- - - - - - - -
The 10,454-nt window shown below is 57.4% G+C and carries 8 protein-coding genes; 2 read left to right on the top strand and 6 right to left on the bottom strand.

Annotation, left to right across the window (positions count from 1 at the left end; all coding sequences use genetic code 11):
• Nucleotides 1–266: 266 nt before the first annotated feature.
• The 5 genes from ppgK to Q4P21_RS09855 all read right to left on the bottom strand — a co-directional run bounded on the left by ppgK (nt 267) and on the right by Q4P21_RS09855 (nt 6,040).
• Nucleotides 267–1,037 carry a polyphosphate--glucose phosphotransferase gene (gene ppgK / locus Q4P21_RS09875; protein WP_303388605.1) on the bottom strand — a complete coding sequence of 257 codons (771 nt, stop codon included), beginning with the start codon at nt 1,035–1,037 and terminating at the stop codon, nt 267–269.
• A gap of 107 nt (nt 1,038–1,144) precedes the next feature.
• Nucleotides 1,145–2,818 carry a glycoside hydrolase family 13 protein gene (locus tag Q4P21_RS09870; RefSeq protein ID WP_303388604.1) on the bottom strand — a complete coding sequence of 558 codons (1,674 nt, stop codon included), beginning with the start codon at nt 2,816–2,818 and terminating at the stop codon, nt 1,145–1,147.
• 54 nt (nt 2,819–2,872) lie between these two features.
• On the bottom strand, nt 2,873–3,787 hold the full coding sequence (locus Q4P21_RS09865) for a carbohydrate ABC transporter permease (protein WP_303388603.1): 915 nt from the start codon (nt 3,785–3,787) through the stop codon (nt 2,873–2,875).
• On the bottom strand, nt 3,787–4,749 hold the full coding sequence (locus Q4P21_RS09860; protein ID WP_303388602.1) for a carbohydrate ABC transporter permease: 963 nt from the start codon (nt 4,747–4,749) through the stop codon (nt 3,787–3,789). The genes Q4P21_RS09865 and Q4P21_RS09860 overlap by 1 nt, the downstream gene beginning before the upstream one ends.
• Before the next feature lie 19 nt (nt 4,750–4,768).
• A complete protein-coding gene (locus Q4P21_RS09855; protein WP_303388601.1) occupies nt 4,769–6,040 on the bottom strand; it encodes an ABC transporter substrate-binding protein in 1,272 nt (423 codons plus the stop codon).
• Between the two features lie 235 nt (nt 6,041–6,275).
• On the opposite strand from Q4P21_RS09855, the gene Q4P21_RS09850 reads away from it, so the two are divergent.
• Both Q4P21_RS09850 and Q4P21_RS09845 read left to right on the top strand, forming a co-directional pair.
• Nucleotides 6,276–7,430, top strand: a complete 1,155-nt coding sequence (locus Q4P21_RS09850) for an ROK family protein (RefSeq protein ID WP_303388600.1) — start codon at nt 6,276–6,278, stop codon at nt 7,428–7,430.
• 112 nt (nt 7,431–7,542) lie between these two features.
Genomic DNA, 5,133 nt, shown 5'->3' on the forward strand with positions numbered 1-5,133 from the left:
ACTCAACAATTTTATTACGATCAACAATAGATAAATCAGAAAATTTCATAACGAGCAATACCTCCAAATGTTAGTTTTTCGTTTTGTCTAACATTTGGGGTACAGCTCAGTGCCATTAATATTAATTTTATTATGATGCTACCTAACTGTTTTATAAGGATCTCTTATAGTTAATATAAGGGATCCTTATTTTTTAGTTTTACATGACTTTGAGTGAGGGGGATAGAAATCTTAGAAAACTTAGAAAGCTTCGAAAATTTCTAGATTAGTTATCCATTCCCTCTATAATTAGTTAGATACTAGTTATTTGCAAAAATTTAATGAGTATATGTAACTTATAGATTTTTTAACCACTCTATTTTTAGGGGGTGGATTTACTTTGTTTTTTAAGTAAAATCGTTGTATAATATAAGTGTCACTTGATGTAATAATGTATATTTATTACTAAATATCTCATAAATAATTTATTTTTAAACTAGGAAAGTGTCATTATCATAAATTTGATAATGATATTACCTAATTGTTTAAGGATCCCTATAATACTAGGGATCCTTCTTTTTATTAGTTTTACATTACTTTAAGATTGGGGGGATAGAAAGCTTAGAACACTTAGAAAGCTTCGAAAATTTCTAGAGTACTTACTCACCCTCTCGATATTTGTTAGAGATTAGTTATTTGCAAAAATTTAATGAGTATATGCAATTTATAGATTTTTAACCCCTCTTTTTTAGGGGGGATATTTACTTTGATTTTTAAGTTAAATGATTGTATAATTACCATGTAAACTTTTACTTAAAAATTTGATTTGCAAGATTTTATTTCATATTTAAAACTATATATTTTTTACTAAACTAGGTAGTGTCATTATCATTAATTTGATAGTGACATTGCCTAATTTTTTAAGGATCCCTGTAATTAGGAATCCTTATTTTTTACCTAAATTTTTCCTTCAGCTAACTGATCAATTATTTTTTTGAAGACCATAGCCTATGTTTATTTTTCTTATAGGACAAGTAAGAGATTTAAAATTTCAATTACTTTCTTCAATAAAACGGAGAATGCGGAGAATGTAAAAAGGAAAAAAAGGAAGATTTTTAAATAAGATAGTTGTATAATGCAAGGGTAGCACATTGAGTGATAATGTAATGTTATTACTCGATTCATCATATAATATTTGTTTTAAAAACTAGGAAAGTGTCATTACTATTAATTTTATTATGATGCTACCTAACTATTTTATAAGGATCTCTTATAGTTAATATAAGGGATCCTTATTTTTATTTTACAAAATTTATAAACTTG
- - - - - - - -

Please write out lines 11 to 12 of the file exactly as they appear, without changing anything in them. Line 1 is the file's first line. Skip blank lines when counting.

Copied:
• Before the next feature lie 19 nt (nt 4,750–4,768).
• A complete protein-coding gene (locus Q4P21_RS09855; protein WP_303388601.1) occupies nt 4,769–6,040 on the bottom strand; it encodes an ABC transporter substrate-binding protein in 1,272 nt (423 codons plus the stop codon).